Their momentary excitement at seeing the suspect was quickly replaced with a new fear. The bomber had shown he was sophisticated enough to build an explosive that could be shipped through a private carrier or the U.S. postal system.
They wondered if he had shipped any other packages, perhaps even out of state, through the mail system or another carrier.
“All of whom use planes to fly parcels across this country,” Manley said. “The concern was, ‘Where are there any other potential parcels?’ ”
The records showed the bomber had indeed sent a second explosive that day at the Brodie Lane FedEx store, and they needed to find it before someone else did.
Using the company’s tracking system, they traced the second package to a FedEx facility in Southeast Austin. A police bomb team had to detonate the device to render it safe, eliminating the possibility of gathering fingerprints or analyzing the ink in handwriting on the shipping label.
By 8 a.m., investigators were at the Brodie Lane FedEx store, awaiting the employee who interacted with the bomber. He told them: “That guy was very strange. In fact, he smelled like burnt wire,” Milanowski recalled. The employee told agents he never considered that the man might be the Austin serial bomber. He knew that person had been dropping packages at doorsteps — not shipping them.
But the FedEx employee was suspicious enough that he had followed the man to the store’s front door. Peering through the store display window, the clerk watched him climb into a red pickup and drive away.
The energy at the command post ratcheted up.
Agents showed the FedEx employee a photo lineup of pickups to see if he could pick out the bomber’s. He pointed to a red Ford Ranger.
Investigators raced to the Texas Department of Motor Vehicles and requested a spreadsheet listing the name and address of every Texan with a red Ford Ranger. They knew there would be thousands.
While they waited, Jordana Nesvog, a civilian FBI analyst, crouched over her laptop and plowed through tips in the farthest corner of a windowless room, just down a hall from the main command post.
She had been with the bureau for a dozen years, signing on as an analyst after getting hooked on the idea of solving mysteries as an elementary student who loved Nancy Drew mysteries. She worked big cases, too; while based in Denver, she was one of the dozens of bureau personnel who gathered evidence after the Aurora movie theater massacre in 2012.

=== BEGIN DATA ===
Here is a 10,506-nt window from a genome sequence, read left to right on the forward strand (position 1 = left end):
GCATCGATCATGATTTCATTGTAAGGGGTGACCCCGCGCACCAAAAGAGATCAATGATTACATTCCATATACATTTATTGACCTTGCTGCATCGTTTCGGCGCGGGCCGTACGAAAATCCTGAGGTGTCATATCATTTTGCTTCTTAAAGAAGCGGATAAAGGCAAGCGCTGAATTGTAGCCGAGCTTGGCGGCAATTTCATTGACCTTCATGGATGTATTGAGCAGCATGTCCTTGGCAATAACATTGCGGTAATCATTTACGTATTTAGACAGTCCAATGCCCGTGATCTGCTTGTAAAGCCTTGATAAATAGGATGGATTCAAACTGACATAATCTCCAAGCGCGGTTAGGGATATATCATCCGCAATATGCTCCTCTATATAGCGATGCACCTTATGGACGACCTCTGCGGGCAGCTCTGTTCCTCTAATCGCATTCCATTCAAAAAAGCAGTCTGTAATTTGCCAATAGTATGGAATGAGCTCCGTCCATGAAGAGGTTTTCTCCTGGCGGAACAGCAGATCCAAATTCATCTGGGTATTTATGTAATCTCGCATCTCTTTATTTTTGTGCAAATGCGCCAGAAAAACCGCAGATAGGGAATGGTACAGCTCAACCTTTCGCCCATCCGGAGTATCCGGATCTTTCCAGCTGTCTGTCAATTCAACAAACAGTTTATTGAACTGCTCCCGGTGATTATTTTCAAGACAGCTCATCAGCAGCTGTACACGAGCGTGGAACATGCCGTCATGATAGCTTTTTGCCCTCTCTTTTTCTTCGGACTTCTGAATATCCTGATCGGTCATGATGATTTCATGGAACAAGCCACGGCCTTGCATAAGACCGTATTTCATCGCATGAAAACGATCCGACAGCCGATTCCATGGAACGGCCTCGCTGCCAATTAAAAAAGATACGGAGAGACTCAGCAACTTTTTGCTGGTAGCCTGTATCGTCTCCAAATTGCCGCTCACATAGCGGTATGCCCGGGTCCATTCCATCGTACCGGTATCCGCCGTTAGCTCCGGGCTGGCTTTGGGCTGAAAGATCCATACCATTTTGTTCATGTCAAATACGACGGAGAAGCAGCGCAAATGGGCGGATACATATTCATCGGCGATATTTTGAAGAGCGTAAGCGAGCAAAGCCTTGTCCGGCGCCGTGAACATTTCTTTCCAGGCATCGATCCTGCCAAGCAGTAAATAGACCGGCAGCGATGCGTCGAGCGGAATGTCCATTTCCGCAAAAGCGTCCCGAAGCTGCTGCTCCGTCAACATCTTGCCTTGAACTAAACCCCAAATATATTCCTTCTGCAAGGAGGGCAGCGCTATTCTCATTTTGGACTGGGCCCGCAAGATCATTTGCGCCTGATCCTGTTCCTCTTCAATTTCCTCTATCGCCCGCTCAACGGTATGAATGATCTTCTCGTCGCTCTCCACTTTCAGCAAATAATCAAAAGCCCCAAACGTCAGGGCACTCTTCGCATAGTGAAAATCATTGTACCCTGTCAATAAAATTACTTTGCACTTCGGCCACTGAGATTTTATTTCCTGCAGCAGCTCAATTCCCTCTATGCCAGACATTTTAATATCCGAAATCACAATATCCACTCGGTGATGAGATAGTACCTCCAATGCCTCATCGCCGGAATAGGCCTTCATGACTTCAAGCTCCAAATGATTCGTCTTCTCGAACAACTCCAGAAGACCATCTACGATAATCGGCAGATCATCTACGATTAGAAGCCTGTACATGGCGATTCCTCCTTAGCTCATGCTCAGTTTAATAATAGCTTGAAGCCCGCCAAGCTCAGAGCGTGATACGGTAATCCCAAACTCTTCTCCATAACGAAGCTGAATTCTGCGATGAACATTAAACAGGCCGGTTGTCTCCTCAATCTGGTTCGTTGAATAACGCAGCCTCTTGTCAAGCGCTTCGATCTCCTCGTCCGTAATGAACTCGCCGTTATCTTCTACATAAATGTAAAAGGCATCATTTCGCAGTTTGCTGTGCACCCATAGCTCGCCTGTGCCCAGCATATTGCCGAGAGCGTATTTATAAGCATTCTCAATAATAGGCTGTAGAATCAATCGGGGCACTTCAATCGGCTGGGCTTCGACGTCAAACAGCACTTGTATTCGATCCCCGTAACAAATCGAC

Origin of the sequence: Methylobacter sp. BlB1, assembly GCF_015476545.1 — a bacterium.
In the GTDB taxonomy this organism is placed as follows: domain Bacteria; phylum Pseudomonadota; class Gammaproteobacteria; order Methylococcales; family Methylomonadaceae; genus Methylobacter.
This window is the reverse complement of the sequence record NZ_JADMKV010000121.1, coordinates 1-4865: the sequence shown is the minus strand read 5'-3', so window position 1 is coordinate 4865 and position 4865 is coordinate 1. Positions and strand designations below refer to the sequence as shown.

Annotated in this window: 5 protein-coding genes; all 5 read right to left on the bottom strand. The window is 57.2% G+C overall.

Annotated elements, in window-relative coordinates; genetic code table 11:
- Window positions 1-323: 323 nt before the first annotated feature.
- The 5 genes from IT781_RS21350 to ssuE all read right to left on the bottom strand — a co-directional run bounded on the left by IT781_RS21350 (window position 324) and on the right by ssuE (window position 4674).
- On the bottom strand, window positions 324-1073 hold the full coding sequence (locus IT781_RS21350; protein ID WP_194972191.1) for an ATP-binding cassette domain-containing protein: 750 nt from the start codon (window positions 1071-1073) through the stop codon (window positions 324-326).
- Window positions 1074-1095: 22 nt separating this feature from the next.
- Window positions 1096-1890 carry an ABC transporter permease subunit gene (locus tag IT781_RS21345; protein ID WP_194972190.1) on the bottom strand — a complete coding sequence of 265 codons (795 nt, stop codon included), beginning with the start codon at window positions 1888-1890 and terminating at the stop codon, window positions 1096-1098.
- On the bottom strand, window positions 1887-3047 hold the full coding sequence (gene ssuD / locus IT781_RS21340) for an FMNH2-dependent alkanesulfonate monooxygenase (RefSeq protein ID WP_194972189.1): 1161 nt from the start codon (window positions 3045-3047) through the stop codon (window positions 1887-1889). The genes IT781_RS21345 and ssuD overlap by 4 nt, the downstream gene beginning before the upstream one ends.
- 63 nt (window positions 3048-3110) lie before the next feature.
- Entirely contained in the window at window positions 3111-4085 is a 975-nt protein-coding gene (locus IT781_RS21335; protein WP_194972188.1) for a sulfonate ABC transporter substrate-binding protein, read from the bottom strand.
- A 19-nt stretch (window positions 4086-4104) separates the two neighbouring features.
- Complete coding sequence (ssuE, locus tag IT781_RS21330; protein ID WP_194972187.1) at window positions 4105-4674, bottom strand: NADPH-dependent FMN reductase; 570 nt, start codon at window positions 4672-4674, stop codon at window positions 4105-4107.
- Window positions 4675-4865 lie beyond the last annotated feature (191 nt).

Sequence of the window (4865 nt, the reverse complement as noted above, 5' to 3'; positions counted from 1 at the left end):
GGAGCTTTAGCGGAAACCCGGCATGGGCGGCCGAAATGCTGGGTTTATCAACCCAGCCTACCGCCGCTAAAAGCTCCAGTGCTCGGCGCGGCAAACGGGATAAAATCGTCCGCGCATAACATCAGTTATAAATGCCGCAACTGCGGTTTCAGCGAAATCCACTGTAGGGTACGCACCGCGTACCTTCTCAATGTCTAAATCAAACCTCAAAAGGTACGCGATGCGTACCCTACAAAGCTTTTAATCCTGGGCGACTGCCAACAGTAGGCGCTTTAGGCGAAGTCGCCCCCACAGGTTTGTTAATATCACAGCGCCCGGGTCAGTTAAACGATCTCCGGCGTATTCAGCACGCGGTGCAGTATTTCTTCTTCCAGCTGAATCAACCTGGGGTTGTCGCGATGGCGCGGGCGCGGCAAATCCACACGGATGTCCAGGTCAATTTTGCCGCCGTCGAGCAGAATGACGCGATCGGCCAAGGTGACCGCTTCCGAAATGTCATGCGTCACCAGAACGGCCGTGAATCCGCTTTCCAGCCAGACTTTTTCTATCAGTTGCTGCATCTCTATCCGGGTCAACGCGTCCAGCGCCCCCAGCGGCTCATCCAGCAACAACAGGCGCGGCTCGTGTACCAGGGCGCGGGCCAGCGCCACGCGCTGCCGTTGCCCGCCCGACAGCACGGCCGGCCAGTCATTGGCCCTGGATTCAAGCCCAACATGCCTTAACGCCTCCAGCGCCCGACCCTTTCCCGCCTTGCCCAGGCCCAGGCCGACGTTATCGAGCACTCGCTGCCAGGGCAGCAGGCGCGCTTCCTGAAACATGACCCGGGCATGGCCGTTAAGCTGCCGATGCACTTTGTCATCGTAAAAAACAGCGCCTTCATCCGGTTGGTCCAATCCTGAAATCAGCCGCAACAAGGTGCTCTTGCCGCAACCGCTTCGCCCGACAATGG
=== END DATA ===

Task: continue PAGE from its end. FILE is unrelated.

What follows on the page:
Nesvog had transferred to Austin five years earlier, and much of her FBI work in Texas involved drug and gang investigations. As part of a regional bureau emergency response team, she had joined the bombing investigation early on, helping gather evidence at the scene of the Galindo Street bombing, in which Esperanza “Hope” Herrera had been wounded. She was then detailed to the bomb case command post, where she and everyone else put in 12- to 16-hour days.
On the night of the FedEx explosion, her cellphone pinged constantly with grim updates about the bomber’s latest attack. Just after dawn, she pulled her hair back into a ponytail, donned her FBI polo shirt and headed back to fire up the laptop she had left only a few hours earlier.
She later recalled a clear feeling as she badged into the command post: This is going to be the day.
Surrounded by 4-foot stacks of files and papers, Nesvog felt a surge of optimism when she heard that agents had figured out the make and model of truck the suspect drove. She had helped identify key evidence in drug investigations by tracing cars to suspects. Again, she later recalled, she could feel things clicking into place: We are going to figure this out.
Early that afternoon, Nesvog pitched an idea to her supervisor: They might discover a name by cross-referencing vehicle ownership records with their database of bomb component purchases. It was long shot but still worth a try.
While she waited for technicians to develop codes to merge the databases, she picked up a batch of store sales records near her computer. Thumbing through them, she typed a customer’s name from the first receipt into the massive database and hit “search.”
No match found.
She typed another name.
No match found.
Five more names, No match found.
The name on the seventh receipt was Mark Conditt.
She typed it in. Her heart raced.
There was a hit; the vehicle registration database flagged Conditt as the owner of a red Ford Ranger and revealed that he also lived in the Austin area. Nesvog grabbed the store receipt, looking closer to see if Conditt had bought any of the items found in the bombs. “You have that little voice in the back of your head that says, ‘That was too easy. It can’t be that easy.’ ”
Nesvog turned to a colleague, interrupting his phone call with an agent in the field.
“I think I found something,” she told him. “We need to get a boss.”
Within seconds, a group of investigators and supervisors clustered behind her, staring down at her computer screen as she explained her discovery.
“From there,” Combs said, “it was off to the races.”